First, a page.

The Challenges of Terminology
There are a great many terms referring in some way to practices related to responsible investing: socially responsible investing; mission-related investing; impact investing; integrated reporting; and investing according to environmental, social and governance principles. These terms are often grouped under the same category of responsible investing, but this generalization is misleading because it overlooks the fact that what these terms mean in practice is very different. This proliferation of terms is a complicating factor for many who are new to the field. Perhaps the two most common terms are socially responsible investing and environmental, social and governance.
Socially responsible investing (SRI) has been around for a long time. Environmental, social and governance (ESG) factors are a relatively newer concept – coming into prominence in 2006 with the launch of the UN PRI (Principles for Responsible Investment). The terminology tends to be used loosely thereby causing confusion for many investors. Of course, the various aspects of SRI and ESG may be interpreted differently by some organizations, but here are a few basic differences.
SRI | Defining Characteristics
Investments driven first by ethical values.
Use Negative Screens
Organizations prohibit investment in certain companies or industries depending on the investor’s criteria. For example, some health-related organizations prohibit investment in tobacco companies.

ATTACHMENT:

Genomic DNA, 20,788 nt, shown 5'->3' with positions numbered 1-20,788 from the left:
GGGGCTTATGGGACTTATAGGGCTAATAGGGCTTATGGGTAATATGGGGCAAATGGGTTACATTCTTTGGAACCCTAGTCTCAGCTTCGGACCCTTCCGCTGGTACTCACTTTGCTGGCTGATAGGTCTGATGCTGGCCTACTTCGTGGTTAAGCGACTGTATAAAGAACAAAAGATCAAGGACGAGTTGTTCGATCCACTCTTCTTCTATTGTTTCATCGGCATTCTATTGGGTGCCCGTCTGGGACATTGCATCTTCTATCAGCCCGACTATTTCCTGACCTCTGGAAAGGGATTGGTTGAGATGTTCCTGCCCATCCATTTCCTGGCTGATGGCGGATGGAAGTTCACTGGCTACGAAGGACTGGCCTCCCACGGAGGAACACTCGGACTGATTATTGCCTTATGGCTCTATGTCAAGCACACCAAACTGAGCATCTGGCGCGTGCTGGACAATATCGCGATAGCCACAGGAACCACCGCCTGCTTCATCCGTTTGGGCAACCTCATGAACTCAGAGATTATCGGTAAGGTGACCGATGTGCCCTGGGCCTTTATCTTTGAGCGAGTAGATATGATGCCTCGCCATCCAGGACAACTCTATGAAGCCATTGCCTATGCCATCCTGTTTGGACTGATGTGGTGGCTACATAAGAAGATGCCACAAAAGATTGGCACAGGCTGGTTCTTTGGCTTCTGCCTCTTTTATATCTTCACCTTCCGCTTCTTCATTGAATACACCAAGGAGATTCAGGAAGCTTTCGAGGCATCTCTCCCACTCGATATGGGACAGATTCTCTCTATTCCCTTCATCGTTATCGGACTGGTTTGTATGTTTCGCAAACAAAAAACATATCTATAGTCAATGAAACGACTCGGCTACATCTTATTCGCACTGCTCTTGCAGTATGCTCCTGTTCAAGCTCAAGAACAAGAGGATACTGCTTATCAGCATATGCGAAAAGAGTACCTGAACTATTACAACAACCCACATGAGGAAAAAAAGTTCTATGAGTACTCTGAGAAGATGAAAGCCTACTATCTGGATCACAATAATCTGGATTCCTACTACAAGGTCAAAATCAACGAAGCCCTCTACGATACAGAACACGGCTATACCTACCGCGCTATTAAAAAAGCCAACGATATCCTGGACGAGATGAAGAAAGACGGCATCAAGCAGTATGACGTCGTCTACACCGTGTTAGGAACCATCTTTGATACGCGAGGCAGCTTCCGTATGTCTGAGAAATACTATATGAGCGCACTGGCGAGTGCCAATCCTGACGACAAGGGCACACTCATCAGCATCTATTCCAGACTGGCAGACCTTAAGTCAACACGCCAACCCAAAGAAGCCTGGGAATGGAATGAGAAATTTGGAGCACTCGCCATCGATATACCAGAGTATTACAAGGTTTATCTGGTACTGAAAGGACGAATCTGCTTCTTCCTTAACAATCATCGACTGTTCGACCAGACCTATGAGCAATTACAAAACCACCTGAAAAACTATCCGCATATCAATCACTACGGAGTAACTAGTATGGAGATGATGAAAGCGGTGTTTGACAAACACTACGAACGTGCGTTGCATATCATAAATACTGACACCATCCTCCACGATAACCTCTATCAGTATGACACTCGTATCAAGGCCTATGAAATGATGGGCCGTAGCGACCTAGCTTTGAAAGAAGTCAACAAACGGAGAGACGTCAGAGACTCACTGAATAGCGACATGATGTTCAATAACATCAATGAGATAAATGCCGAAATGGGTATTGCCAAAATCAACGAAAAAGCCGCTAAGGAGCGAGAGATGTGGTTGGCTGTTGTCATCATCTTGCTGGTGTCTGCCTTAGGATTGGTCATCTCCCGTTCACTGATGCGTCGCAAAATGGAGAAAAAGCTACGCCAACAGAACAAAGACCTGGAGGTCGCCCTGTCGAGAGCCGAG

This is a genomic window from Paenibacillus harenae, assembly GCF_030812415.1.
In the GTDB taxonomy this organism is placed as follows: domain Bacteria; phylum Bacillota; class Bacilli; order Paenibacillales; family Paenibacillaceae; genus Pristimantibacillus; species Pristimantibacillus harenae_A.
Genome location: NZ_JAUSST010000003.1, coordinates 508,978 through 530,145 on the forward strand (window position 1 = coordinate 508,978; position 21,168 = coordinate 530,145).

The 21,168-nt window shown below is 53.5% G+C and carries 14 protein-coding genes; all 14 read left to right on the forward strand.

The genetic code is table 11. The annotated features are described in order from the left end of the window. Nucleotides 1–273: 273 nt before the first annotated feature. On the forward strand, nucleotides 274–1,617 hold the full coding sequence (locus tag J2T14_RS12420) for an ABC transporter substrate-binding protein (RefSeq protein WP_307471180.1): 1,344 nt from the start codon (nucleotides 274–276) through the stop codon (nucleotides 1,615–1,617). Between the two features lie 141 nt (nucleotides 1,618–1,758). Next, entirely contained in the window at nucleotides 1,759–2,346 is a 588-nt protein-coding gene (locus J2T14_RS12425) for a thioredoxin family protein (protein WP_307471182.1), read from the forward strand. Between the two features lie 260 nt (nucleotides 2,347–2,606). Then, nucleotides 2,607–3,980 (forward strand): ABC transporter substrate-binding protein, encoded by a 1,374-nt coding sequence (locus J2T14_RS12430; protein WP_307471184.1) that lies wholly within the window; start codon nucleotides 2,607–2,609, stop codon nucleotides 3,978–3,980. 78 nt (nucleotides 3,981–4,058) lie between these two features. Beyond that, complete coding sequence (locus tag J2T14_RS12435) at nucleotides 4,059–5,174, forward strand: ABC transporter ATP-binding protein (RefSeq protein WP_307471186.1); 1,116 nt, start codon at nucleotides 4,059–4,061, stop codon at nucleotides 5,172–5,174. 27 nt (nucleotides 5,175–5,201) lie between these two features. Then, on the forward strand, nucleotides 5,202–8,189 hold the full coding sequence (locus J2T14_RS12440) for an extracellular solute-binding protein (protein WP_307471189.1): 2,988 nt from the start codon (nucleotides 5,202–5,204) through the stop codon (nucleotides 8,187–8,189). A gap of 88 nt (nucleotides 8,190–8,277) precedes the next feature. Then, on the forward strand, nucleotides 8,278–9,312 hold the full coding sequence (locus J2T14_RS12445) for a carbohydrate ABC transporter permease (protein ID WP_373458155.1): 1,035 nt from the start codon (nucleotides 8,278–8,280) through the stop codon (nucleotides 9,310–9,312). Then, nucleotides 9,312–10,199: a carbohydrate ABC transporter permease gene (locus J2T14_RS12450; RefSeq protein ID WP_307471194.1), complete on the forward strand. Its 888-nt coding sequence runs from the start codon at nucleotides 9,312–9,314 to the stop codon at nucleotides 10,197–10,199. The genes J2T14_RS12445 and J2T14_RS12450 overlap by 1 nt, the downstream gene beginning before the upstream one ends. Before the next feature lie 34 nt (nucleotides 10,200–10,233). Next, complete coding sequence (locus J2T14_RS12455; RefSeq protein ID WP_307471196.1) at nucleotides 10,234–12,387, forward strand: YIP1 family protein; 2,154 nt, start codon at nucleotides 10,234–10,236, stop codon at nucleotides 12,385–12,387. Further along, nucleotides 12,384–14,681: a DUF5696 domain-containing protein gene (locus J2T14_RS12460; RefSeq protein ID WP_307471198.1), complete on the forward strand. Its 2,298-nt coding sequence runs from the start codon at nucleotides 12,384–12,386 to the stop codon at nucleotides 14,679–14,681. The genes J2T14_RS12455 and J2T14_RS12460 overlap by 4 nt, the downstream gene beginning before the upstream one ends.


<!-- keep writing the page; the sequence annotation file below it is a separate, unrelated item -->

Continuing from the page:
SRI is typically more narrowly defined by the investor. For example, divest the portfolio of the top 200 fossil fuel companies.
SRI screens are different for different investors. Some organizations impose religious or ethical screens like no alcohol, gaming, or fetal tissue research companies. Tobacco screens are employed by some health-related organizations. Sudan, South Africa and weapons have been the focus of some divestment campaigns. But the key point is that different organizations have different priorities, so SRI criteria are not universal but very organization-specific.
ESG | Defining Characteristics
The inclusion of long-term sustainability factors guides investment research to identify companies with higher investment potential.
No Negative Screens
Specific investments are not prohibited, but rather rankings are assigned to ESG factors for a company in any industry. These ESG rankings are used as part of the overall investment research process. Poor rankings do not necessarily exclude a company from investment but are cause for further evaluation and consideration.
ESG incorporates a broad set of factors to guide security selection. For example, which natural resource companies are less likely to experience catastrophic events because of their environmental and safety practices?
More Universal Approach
ESG is still in development, so the application of these factors will evolve, but the theory is that certain factors have broad applicability to all investment options. For example, good governance, strong shareholder rights, and transparency are positives for investors in any company.
Connecting Investing and Mission
Commonfund has been a long-term advocate of the concept of intergenerational equity—the principle that endowments and foundations balance the needs of the present generation with the needs of future generations. This long-term approach to the sustainability of missions places great importance on the management of investment portfolios—giving your organization the best chance of fulfilling its mission now and in the future. We believe that organizations that do good must also do well in order to perpetuate their influence. By incorporating SRI or ESG factors into the investment process, organizations may provide additional support to their goal of doing well and doing good.